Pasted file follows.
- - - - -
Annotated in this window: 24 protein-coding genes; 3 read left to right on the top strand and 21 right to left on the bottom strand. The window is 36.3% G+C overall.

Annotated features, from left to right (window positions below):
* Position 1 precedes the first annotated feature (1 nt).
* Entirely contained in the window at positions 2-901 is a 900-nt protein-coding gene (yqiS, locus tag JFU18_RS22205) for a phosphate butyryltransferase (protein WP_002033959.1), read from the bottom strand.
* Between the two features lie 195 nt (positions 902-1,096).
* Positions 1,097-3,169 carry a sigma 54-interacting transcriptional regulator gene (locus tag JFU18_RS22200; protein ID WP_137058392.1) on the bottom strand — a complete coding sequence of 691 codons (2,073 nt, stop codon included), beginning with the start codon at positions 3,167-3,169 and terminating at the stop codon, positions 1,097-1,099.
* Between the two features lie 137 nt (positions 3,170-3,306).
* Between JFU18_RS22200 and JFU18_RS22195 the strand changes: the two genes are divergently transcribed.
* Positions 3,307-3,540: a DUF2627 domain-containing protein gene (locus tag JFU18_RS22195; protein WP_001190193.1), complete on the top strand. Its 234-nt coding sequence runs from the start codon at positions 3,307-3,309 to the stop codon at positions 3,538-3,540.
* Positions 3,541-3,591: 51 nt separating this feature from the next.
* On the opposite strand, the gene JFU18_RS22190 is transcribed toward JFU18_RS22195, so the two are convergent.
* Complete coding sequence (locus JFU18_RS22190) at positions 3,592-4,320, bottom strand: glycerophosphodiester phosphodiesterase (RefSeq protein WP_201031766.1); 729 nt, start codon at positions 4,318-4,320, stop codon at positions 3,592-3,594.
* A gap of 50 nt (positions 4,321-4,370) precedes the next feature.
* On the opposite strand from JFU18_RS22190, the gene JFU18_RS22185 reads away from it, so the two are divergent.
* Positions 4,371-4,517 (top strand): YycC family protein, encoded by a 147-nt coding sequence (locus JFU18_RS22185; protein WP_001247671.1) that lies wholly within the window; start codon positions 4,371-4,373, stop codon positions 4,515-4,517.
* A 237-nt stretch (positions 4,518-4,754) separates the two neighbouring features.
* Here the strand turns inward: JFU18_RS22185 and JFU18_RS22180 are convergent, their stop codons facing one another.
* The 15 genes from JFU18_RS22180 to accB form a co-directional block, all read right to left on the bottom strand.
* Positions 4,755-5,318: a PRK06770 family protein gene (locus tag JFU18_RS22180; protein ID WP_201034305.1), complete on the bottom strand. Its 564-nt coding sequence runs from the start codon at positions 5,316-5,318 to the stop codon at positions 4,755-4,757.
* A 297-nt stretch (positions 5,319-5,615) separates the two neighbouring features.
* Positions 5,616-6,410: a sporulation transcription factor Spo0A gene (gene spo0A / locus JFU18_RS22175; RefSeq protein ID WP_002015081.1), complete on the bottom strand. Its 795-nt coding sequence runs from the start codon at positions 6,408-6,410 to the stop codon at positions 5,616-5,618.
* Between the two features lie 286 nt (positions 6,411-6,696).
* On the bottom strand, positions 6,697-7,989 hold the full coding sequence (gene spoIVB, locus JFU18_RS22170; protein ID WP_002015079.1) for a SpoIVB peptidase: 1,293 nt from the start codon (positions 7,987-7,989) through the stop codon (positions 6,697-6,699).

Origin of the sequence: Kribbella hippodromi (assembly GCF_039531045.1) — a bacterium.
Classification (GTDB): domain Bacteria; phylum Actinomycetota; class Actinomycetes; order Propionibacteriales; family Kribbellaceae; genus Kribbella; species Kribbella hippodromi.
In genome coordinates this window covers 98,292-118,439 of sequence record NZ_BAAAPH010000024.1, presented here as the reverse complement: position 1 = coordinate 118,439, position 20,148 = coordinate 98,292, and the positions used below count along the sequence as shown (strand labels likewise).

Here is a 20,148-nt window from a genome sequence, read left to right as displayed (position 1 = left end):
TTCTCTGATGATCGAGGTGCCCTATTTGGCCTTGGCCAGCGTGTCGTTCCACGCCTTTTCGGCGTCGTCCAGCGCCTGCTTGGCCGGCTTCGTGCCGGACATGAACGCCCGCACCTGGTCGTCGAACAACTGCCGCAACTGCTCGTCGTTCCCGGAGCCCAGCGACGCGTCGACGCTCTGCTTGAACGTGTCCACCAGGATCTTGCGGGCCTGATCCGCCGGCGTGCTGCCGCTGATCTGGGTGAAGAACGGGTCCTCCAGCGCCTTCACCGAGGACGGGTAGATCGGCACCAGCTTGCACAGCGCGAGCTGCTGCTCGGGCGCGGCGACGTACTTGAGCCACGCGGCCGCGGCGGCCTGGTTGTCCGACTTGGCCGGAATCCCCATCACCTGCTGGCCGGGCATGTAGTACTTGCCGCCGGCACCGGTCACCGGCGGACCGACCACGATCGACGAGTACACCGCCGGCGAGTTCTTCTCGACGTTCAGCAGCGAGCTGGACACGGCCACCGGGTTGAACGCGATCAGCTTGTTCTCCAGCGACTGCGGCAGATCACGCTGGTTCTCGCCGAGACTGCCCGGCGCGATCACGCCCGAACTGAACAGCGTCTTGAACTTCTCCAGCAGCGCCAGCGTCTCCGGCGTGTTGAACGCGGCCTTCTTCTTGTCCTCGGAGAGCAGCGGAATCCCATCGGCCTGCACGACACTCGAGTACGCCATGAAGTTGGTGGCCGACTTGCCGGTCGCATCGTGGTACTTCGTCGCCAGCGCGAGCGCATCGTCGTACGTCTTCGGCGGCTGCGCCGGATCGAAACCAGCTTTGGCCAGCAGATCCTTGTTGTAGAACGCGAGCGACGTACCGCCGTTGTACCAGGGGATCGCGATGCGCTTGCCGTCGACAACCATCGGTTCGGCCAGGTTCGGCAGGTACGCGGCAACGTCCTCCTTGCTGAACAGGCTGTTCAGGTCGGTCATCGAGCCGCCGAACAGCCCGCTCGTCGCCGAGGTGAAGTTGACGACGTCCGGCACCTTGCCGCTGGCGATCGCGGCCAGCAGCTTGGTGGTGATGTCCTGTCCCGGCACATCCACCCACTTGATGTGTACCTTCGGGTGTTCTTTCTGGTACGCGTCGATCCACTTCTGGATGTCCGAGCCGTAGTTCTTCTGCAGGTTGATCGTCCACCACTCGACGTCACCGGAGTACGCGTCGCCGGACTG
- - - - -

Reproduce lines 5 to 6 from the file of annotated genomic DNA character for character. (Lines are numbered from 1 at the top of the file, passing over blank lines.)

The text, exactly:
* Between the two features lie 195 nt (positions 902-1,096).
* Positions 1,097-3,169 carry a sigma 54-interacting transcriptional regulator gene (locus tag JFU18_RS22200; protein ID WP_137058392.1) on the bottom strand — a complete coding sequence of 691 codons (2,073 nt, stop codon included), beginning with the start codon at positions 3,167-3,169 and terminating at the stop codon, positions 1,097-1,099.